But let’s take this a step farther, if God had a distinct musical style, we would expect it to be timeless. The good news is, we can test this hypothesis. There is a written hymn from the 300’s AD, that was inscribed with not only words, but musical notation. Take a listen and see if it sounds like Holiness church music to you: Oxyrhynchus Hymn. A bit of research shows that the earliest known Christian hymn… was written in the contemporary style of the Greeks. This is typical for early church music. One of the oldest hymns still commonly sung, “Be Thou My Vision (700’s)” was set to an Irish folk tune (the original hymn is in Irish). It also sounds like the music of its day, and not like the music of the Holiness church.

Ironically, I would have told you as a child that my church only sang hymns. After interacting with other Christians who also grew up in “all hymn” churches, I found that the hymns we sang in Holiness were all newer, most written in the 30’s and 40’s. The hymns other churches sang were mostly written in the 1800’s, 1700’s and prior. “When I Survey the Wondrous Cross (1707),” “A Mighty Fortress is Our God (1529),” and “Be Thou My Vision (700’s)” are far more timeless than “I’ll Fly Away (1929).” Does this mean I’m making a case against “Victory in Jesus (1939)?” No, the Bible doesn’t say that older is better – but Holiness use that argument to explain why “new” worship songs are inferior to the “old-time” songs. And yet, Holiness people don’t routinely sing the oldest Christian songs, they sing the ones that many of the current church leaders grew up with.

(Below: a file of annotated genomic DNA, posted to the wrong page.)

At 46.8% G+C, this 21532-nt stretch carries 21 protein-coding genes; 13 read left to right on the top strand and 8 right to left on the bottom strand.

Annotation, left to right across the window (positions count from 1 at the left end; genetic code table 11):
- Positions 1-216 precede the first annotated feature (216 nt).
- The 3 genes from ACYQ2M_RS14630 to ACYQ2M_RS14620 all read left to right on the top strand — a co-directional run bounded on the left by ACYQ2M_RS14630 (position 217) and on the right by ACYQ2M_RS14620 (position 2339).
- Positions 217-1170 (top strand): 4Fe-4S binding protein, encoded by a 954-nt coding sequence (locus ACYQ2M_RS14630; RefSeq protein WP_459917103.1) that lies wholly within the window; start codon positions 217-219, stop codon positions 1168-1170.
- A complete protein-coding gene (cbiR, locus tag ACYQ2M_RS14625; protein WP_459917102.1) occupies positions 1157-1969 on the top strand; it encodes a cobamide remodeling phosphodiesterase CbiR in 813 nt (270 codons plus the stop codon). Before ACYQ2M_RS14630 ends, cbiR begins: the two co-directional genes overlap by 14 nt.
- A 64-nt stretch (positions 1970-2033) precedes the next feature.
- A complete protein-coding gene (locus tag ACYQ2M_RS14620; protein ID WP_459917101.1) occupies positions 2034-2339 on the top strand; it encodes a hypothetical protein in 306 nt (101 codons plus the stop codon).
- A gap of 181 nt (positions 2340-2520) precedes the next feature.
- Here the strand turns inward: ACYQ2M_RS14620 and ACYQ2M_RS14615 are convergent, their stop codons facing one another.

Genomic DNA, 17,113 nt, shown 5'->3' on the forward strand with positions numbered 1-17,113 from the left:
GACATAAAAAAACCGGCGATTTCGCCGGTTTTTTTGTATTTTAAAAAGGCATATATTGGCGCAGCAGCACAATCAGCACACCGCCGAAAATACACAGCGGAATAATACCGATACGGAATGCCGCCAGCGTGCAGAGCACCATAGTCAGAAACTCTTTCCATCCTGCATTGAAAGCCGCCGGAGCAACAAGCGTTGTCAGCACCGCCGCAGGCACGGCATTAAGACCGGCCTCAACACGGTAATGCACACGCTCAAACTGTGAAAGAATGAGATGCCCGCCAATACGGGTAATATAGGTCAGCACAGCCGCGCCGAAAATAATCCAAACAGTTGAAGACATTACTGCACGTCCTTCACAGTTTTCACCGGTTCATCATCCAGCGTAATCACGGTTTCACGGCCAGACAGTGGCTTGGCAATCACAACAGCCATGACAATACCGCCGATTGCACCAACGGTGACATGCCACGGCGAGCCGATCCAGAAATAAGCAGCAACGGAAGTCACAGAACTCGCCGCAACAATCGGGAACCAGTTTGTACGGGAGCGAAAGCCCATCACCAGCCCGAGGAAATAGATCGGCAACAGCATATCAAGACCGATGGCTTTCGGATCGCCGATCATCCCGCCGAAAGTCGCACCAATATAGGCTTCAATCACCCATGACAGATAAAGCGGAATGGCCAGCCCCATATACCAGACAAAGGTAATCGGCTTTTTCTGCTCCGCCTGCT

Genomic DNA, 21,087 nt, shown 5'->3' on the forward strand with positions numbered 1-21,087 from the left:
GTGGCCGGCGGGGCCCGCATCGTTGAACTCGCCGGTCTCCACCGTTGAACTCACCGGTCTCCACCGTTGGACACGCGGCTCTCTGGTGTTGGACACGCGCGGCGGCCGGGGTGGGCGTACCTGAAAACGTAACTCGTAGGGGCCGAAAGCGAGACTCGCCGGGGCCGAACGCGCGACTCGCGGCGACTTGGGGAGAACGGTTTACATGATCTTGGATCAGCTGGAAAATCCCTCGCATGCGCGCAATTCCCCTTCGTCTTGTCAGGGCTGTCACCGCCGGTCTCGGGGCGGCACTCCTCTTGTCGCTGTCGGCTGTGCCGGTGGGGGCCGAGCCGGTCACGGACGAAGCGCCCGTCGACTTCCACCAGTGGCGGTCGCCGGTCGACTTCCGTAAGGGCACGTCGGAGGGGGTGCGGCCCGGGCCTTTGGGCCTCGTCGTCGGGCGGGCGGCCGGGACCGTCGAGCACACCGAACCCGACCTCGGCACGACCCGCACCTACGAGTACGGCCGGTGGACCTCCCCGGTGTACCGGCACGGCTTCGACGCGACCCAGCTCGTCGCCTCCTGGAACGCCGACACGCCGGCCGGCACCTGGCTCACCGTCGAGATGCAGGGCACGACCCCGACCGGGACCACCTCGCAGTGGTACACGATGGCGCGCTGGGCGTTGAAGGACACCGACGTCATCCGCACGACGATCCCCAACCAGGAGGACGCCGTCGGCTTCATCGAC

But maybe God didn’t decide on his sacred style until the turn of the last century? Let’s evaluate whether the allegedly sacred style of Holiness music is truly “separate” from the secular style of its day. Holiness music, at least where I came from, is about 80% Southern Gospel, 10% older hymns, and 10% spiritual choruses or “Black Gospel.” The dominant style of Southern Gospel is completely a product of culture. The word “Southern” is even in the name, to note the recent geographic and cultural roots of the style. The original instruments of banjos, guitars, and pianos were the same instruments in all rural music of the era. Waltzes, bluegrass, folk songs, parlor ballads, ragtime rhythm, and many other points of contemporary style were cobbled together to create the Southern Gospel style. The only reason it sounds “old-time” to our ears is because modern music has largely moved past the styles that inspired Southern Gospel. However, at the time when it was first written, it sounded normal to the hearers. If you don’t believe me, just listen to these country music classics from the 1920’s,1930’s, and 1940’s. Compare it to the Southern gospel of the day, as performed by the Blackwood Family, Stamps Quartet, and the Lefevre Trio. Southern Gospel is not identical to Country music of its day (mostly because there were fewer soloists and more quartets/trios), but it was highly influenced by it, in addition to influences from black spirituals and church hymns from previous generations. I could certainly write a Southern Gospel song to match the tune of one of the early country songs, and you wouldn’t know the difference if you found it in the red-backed hymnal with a four part harmony. Modern Southern Gospel is also strongly connected to Country music as well. Spend a few minutes listening to Southern Gospel past and present, and you will see that “God’s sacred style” is suspiciously like the style of the culture it was formed in.

There is no biblical or historical evidence presented by the Holiness Handbook that would remotely justify the claim that God has a unique musical style. They just assume it, and then use that assumption to justify other claims. This is circular reasoning in its purest form. It’s like saying, “scientific observation is the only way to find truth; we know this because we have observed it scientifically.”

To determine what type of music Christians should listen to, we should go to the scripture. After reading the verses below, you should determine that the purpose of Christian music is to Praise the Lord.  Anything short of that goal is not edifying or worthy of our time.